Simone Somekh for The Jerusalem Post

Aficionados of Jerusalem’s Old City will now be able to wear a perfectly scaled map of the UNESCO World Heritage Site on their finger. It’s the concept of a newly launched architecture-inspired series of rings called Invisible Cities.

Each piece of jewelry depicts the urban landscape of a different city. In addition to Jerusalem, there are rings for Berlin and Istanbul.

The project was conceived by Jason Kipp, 28, a Minnesota-born designer living in Israel since 2010, when he came on a scholarship offered by Milwaukee-based Rabbi Daniel Meister, who is in charge of the Wisconsin city’s Jewish student organization, co-founded by Kipp. Meister wanted Kipp to learn Torah and persuaded him to spend one year in a yeshiva in Jerusalem. Once there, Kipp decided to stay.

After serving in an IDF foreign relations unit, Kipp became interested in computer graphics and 3D modeling. He had a few sketches he wanted to bring to life, so he bluffed his way past the guards of Shenkar College of Engineering and Design in Ramat Gan. A casual tour of the college – aimed at asking the students to print the designs for him – resulted in his enrollment in a master’s degree program in design.

Today, Kipp is launching his own jewelry company through a series of 3D rings called Invisible Cities, which are available on Facebook and Etsy.

“I have always felt the need to be stimulated in all sorts of ways at the same time, by painting, studying business or learning Torah,” says Kipp. “I studied architecture back home in Minnesota. When I walk through the streets of a city, I am inspired by the textures of the buildings, the colors of the landscapes, the skyline. So I decided to incorporate this passion into my jewelry production.”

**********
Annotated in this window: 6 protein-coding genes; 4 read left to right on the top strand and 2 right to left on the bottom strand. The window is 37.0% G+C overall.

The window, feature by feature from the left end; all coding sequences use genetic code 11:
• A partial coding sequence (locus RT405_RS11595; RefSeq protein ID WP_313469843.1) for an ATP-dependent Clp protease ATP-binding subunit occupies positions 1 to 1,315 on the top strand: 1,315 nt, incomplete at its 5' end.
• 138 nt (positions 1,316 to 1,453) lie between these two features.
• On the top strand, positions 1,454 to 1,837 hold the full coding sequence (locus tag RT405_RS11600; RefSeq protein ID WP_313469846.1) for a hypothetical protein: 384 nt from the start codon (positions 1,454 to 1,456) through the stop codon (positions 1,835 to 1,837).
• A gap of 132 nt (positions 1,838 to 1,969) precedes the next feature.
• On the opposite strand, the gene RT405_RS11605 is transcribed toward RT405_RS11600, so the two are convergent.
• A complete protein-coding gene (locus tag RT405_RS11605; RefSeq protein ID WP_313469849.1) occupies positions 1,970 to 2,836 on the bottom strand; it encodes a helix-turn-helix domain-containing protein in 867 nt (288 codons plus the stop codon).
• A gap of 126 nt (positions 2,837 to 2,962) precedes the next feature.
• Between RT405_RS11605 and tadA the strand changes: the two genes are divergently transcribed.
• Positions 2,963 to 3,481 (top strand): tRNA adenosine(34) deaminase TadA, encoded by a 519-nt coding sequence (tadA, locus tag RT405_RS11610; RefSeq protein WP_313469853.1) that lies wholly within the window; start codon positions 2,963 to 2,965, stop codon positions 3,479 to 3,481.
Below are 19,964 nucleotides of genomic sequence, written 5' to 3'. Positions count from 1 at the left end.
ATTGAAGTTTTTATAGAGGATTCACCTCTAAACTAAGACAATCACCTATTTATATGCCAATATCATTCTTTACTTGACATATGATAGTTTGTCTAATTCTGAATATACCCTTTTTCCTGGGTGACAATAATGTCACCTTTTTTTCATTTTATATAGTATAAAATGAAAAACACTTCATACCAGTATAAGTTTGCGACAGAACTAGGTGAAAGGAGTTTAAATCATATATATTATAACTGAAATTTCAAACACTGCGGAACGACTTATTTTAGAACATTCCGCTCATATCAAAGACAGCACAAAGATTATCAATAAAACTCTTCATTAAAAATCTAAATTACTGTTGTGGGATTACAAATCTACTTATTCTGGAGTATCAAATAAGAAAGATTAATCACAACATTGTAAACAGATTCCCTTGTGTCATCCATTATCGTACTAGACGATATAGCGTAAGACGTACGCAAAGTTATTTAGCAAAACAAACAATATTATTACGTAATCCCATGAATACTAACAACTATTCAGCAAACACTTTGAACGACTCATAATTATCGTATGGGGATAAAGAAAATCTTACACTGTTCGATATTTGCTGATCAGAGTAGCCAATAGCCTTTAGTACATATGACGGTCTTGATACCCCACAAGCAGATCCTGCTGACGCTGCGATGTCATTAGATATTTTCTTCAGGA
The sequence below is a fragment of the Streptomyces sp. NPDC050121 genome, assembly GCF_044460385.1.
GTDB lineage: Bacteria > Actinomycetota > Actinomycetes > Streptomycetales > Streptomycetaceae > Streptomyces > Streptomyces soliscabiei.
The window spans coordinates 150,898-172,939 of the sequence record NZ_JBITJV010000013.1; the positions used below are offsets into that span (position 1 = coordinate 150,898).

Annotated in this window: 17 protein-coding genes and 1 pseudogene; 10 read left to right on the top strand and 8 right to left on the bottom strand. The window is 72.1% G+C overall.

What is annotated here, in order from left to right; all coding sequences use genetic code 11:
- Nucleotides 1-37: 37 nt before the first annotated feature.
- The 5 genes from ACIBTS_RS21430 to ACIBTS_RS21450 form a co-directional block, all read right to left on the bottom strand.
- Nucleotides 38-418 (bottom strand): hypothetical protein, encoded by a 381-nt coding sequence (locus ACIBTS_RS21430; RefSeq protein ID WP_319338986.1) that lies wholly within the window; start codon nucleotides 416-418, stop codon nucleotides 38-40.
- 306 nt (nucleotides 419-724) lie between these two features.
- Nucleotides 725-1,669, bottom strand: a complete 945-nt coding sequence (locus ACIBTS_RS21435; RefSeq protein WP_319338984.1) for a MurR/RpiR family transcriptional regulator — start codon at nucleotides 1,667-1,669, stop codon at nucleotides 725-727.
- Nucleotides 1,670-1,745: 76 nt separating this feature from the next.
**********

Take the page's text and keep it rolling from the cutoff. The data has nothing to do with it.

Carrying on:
The idea of Invisible Cities started during a Shenkar school trip to Berlin in 2014. Shenkar had requested that the students present a project related to the city.

“The monuments, the courtyard buildings and, of course, the Holocaust Memorial – everything in the German capital seemed to take me back to the idea of the square,” Kipp recounts.

Once back in Israel, dreaming of a Berlin ring at night, designing it on his computer during the day and subsequently producing it with a 3D printer, Kipp first experienced the struggle of making industrial productions meaningful. While a handmade object intrinsically contains the work and passion of its creator, a machine-generated ring is less likely to feature that quality.

When he presented the first draft of his Invisible Cities project to his Shenkar instructors and classmates – a large, colorful bracelet – Kipp smashed it to the ground in front of an astonished audience. Suddenly, an object created with a 3D printer had a story: It was imbued with the audience’s surprised emotions.

Next in line are Safed and Chicago. He visited Safed when it was snowing and remained deeply inspired by the ambience; Chicago is his favorite American city. Furthermore, he had run into an acquaintance, who asked him to produce a Chicago ring as a gift for his wife.

“I walk through the streets of the cities and ask myself, ‘Is it quiet or is it loud? How can I convey this feeling through my design?’ Sometimes I dream of creating a Venice ring, and I spend hours of the night awake, thinking of how to represent the water on the ring,” he says.

The designer now dreams of having his own franchise, with a section for each continent.

“Every ring will take you on a journey to places you’ve already been to and places you haven’t visited yet,” says Kipp.

The original version of this story was published in The Jerusalem Post on September, the 4th, 2015.


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